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What is a good descent rate in an A319?

Pro Member First Officer
leachus2002 First Officer

Hi,

I am currently flying an A319 - desending from 23,000 to 5,000 before finals.

What is a average descent rate in one of these aircraft? I am coming down between 1300 and 1800ft/m - should I be coming down less or more?

Thanks
Leachus

Pro Member Chief Captain
Jonathan (99jolegg) Chief Captain

Have a read of this link:

https://forum.flyawaysimulation.com/forum/topic/3299/three-questions-about-landing/#16545

Descent rates vary with distance from the runway, but anything up to 2200fpm (without spoilers) is good 😉

Pro Member First Officer
jelami First Officer

I have never flown one, but with any plane, I would read what the recomended decent rate is. OK, I know you probably won't do that, so at least keep it under a rate that you can still control your speed at. You should always be able to slow down with your throttles.

Pro Member First Officer
JTH First Officer

99jolegg, spoilers are the same as speedbrakes aren't they? As in, little slits that you can deploy during flight which "spoil" the airflow over the wing and therefore slow down the plane?

So when you say with no spoilers, do you just mean that you should be descending at a rate that doesn't cause his speed to go up so much that he needs brakes?

Thanks a lot for any help clearing this up!

Pro Member Chief Captain
Tailhook Chief Captain

...spoilers are the same as speedbrakes aren't they?

Negative. This is an excerpt from Wikipedia on the subject:

Spoilers differ from airbrakes in that airbrakes are designed to increase drag while making little change to lift, while spoilers greatly reduce lift while making only a moderate increase in drag.

Idea

Pro Member Chief Captain
Jonathan (99jolegg) Chief Captain

JTH wrote:

So when you say with no spoilers, do you just mean that you should be descending at a rate that doesn't cause his speed to go up so much that he needs brakes?

Thanks a lot for any help clearing this up!

Yes. If your speed increases at idle thrust when you are descending, then you are descending too fast. If that cannot be helped, i.e. you must descend quickly, then use the spoilers and you can descend a lot faster without increasing speed 😉

Pro Member First Officer
JTH First Officer

So... spoilers make you descend faster, but speedbrakes just make you slow down faster?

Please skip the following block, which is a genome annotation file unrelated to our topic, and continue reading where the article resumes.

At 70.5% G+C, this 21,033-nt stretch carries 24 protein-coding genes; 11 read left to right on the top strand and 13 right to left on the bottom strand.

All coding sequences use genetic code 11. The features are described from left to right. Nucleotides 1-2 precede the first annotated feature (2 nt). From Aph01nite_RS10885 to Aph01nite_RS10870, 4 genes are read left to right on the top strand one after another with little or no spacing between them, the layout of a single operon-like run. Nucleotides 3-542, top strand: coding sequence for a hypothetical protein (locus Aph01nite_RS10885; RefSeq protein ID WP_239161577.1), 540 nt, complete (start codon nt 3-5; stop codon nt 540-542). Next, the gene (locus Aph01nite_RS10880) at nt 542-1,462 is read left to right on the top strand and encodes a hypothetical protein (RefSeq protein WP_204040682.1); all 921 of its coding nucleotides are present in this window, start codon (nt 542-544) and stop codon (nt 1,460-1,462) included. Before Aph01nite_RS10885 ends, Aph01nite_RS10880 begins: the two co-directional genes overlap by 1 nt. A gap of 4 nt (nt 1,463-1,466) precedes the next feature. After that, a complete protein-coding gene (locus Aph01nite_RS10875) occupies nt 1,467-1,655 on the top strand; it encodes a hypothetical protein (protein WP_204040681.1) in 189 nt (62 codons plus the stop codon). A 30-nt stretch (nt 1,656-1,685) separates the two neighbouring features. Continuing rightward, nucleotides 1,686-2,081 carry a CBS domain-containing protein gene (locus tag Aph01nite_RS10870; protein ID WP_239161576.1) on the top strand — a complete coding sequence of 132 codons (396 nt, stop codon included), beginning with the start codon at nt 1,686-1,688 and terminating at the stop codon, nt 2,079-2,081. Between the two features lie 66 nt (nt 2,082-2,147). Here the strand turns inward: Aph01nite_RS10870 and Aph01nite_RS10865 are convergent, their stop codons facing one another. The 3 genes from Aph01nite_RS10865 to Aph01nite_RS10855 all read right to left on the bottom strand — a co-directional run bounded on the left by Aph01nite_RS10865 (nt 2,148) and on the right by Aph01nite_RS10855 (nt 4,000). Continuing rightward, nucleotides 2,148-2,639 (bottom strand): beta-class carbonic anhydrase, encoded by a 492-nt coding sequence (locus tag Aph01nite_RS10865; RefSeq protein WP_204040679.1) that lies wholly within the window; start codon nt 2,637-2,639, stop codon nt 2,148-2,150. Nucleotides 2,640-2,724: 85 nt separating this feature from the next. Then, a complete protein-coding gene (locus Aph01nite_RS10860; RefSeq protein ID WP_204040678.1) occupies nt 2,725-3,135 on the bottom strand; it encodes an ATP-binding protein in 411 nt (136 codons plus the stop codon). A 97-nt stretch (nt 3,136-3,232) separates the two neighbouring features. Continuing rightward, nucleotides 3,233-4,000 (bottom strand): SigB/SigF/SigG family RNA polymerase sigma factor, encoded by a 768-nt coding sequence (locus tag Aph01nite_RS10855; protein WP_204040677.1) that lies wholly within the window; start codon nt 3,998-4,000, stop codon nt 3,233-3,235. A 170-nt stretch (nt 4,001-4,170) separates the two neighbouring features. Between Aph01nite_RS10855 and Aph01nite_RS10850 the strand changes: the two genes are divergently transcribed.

Could anyone explain what each of these look like/how they work? Thanks a lot!

Pro Member First Officer
ARD-DC First Officer

we'll be done soon then, as the two are the same thing Wink
In FS2004, by default, you deploy the spoilers pressing " / "

If you've ever sat close to a wing of a plane when landing; the spoilers (a.k.a speedbrakes) are the'plates'(by lack of a better word) on the upper side of the wing that (usually) pop up the moment the plane settles on the runway; greatly increasing drag, and thus slowing the plane down at a faste rate than it normally would.

Same goes when you're in the air, the increase in drag when spoilers are deployed will slow you down a lot, enabling you to descend faster if necessary, as jolegg explained above. 🙂

Pro Member First Officer
JTH First Officer

So... spoilers and speedbrakes are the same thing? 😕

And spoilers (also known as speedbrakes) are used OCCASIONALLY in the air when a pilot wants to descend quicker without increasing speed but ALWAYS used when the pilot touches down on the tarmac to slow the plane down? Is that all correct?

Thanks a lot once again for any help!

Pro Member Captain
nottobe Captain

I think so too. I noticed quite a few times sitting by the window near the wing. The spoilers are the same plates as the airbrakes. I got a question for you guys, what do the slats do? just like wing flaps on the front edges of the wings?

Pro Member Captain
nottobe Captain

bear one more thing in mind that decent rate has something to do with your passenger comfort. at thing faster than 2000 will make earpopping unbearable, or even pain......make sure dont get complaints from your pax 🙂

Guest

spoilers are not only used for beaking, right after landing it cuts the proper airflow so that wing doesn't produce any force that makes the plane able to fly. Sometimes the speed can be little bit more than 'on the edge' right before stall. it helps to stabilize the plane on the ground with high speed.

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